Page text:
Proofing (baking Technique)
Proofing (also called proving), as the term is used by professional bakers, is the final dough-rise step before baking, and refers to a specific rest period within the more generalized process known as fermentation. Fermentation is a step in creating yeast breads and baked goods where the yeast is allowed to leaven the dough.
Fermentation rest periods are not often explicitly named, and normally appear in recipes as "Allow dough to rise."
Proofing, as used in some cookbooks intended for home use, may refer to testing the viability of yeast. Dry yeast is mixed with a small amount of warm water and sugar, and if the yeast is viable, a layer of foam is developed by the action of the yeast. Typically, using US customary volume units, ¼ cup (≈ 59.1 mL) water at 105–115 °F (41–46 °C) and ½ teaspoon (≈ 2.5 mL) of sugar are used, or expressed differently, a sugar weight of about 3.5% of the water's weight. While this sugar may be sucrose or table sugar, instead it may be glucose or maltose, typically enzyme-derived from starch.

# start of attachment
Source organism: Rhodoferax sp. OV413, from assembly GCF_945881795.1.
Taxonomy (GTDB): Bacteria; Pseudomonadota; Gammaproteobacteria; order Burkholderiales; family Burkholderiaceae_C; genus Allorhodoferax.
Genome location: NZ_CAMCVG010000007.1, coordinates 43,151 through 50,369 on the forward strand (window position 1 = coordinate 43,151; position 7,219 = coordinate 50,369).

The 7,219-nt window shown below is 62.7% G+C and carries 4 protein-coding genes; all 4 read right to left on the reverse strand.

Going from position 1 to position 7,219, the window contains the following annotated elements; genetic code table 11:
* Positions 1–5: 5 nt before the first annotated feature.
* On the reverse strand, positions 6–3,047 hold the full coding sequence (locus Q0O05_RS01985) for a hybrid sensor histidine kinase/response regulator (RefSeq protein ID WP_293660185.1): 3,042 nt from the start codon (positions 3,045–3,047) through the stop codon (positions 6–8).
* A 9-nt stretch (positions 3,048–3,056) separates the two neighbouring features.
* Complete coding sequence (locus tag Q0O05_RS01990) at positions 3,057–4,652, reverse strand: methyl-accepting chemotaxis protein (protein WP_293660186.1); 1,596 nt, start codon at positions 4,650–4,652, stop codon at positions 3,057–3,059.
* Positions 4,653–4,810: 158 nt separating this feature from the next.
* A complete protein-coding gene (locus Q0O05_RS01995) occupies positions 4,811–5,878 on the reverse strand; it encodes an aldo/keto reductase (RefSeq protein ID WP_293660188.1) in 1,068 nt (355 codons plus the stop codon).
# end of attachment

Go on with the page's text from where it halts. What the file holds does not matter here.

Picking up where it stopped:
Proofing yeast may refer to the process of first dissolving yeast in warm water. Some believe this is a needed hydration step when using active dry yeast. Other bakers put active dry yeast directly into the bread dough undissolved. To hydrate the yeast, the weight of water required may be calculated: yeast weight x 4 = water weight. In one variant of the sponge technique known as poolish, proofing the yeast is the process step prior to feeding the yeast any carbohydrate.